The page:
|It is a society imbued with racism that celebrates Winston Churchill as a great man in history while it vilifies, condemns and, presumably, executes Saddam Hussein… It was not Saddam Hussein but Sir Winston Churchill who introduced the use of chemical weapons to Iraq|
I wrote this piece in 2005, after the capture of Saddam Hussein in Iraq and before he was “tried” and lynched. Even in comparison with Saddam, Winston Churchill comes off looking bad. While a debate rages over monuments to Robert E. Lee, Jefferson Davis and other “heroes” of the Confederacy, there is a bust to the violently white supremacist Winston Churchill in the Oval Office and a National Churchill Museum in Fulton, Missouri. This article was published in the March, 2005, issue of THIRD WORLD RESURGENCE, Penang, Malaysia.
By Brian Terrell
While the terrible toll of a growing insurgency on Iraqi civilians, soldiers and police is being reported with a daily tally in the media (“Suicide Bombers Kill At Least 35 in Baghdad Area” proclaims a headline in The New York Times 2/19/05) the number of Iraqi civilian casualties of American and British military action and the occupation is not so easily available. Studies such as published by the British medical journal Lancet last October that suggest a civilian death toll of more than 100,000 are largely ignored by the media in the United States. American soldiers killed by Iraqis is news, of course, and it seems that Iraqis killed by other Iraqis is news as well. What is not deemed news is when Iraqis are killed by Americans, even when this is done on a massive scale.
This bias of the media is the official policy of the U.S. military in Iraq- “We don’t do body counts,” General Tommy Franks of the U.S. Command insisted when pressed to give an estimate on the civilian death toll during the invasion in spring of 2003. Keeping such numbers of Iraqi civilian victims of “coalition” action from being made public or even from being collected has been a tactical imperative in this war. The destruction of the city of Fallujah last fall began with an attack on the city’s hospitals and detention of its doctors to prevent casualty reports from inflaming sentiment against the occupation. Hospitals report casualties; reported casualties affect public opinion against the occupation. Hospitals, then, as the Pentagon’s admitted logic goes, are “centers of propaganda” (The New York Times, 11/8/04) and centers of propaganda are deemed legitimate military targets.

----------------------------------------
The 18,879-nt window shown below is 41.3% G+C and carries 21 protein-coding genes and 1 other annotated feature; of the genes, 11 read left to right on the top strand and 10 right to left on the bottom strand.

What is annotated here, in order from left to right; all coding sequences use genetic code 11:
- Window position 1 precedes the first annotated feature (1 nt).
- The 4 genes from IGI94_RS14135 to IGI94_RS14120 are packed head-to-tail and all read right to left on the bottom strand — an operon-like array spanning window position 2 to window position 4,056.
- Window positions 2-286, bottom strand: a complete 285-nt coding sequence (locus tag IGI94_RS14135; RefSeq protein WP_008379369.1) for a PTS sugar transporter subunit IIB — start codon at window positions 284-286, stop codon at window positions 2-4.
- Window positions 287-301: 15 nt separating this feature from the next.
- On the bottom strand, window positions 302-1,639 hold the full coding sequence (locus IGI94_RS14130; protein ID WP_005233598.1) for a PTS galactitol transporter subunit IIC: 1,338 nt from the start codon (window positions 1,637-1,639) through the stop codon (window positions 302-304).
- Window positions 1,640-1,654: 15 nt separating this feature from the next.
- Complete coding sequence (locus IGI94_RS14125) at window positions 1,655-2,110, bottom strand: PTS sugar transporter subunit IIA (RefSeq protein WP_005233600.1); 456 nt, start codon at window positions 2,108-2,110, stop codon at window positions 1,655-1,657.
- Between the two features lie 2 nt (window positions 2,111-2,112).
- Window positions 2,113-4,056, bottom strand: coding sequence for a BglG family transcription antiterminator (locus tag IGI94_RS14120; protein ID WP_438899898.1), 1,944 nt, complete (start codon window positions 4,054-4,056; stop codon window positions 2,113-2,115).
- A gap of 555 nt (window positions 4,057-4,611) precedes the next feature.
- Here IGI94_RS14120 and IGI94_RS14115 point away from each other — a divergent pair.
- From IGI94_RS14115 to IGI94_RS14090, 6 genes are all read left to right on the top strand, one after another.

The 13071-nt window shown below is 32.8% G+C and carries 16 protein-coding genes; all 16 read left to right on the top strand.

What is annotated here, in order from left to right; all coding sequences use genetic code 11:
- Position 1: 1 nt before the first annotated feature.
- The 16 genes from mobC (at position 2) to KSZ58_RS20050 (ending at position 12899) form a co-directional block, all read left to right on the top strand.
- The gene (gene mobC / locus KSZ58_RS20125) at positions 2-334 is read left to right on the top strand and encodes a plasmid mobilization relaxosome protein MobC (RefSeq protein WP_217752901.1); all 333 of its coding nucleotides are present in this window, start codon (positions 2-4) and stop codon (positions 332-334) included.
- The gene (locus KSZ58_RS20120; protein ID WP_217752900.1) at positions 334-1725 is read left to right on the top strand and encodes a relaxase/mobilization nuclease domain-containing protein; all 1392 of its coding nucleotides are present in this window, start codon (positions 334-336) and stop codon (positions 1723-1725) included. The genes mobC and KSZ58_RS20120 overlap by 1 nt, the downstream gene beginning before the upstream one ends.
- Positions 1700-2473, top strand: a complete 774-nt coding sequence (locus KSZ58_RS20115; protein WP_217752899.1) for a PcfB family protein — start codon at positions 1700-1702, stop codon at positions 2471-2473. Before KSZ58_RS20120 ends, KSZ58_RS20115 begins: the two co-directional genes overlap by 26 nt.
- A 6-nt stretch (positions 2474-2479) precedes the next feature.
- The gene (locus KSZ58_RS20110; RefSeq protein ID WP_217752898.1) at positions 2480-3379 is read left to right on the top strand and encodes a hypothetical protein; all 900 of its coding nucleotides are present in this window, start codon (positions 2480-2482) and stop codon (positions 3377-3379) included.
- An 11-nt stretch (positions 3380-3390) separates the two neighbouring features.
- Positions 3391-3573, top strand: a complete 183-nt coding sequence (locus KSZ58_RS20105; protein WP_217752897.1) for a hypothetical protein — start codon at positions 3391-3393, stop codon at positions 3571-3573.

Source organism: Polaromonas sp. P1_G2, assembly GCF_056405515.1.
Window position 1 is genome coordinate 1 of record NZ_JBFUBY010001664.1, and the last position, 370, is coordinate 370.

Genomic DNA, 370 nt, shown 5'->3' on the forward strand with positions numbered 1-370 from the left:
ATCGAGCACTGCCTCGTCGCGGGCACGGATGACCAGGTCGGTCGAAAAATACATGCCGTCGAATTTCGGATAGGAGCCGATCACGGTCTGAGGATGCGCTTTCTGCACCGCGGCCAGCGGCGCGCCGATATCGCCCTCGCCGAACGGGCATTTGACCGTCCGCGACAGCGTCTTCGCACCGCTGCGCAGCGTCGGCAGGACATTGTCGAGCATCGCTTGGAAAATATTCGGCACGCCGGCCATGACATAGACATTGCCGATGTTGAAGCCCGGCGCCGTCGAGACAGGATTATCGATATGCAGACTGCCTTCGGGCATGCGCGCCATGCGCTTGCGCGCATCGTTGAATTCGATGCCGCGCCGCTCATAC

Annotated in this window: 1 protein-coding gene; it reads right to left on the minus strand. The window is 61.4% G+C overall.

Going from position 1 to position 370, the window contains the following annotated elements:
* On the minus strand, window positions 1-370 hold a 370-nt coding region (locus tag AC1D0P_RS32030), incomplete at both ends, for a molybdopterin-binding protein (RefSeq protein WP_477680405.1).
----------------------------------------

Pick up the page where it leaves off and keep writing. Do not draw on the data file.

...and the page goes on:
This selective outrage, this counting the Iraqi victims of Iraqi violence while ignoring or suppressing reports of Iraqi victims of American or British violence, is also apparent in government and media references to Saddam Hussein. Of the many and awful crimes attributed to Saddam for which he is likely to be tried soon, the allegation that he used chemical weapons against his own people seems most horrible of all. Rarely is his name mentioned without mention of this crime that seems to be the one that makes Saddam less than human and into a monster, the fact of technical assistance and diplomatic cover from the United States not withstanding.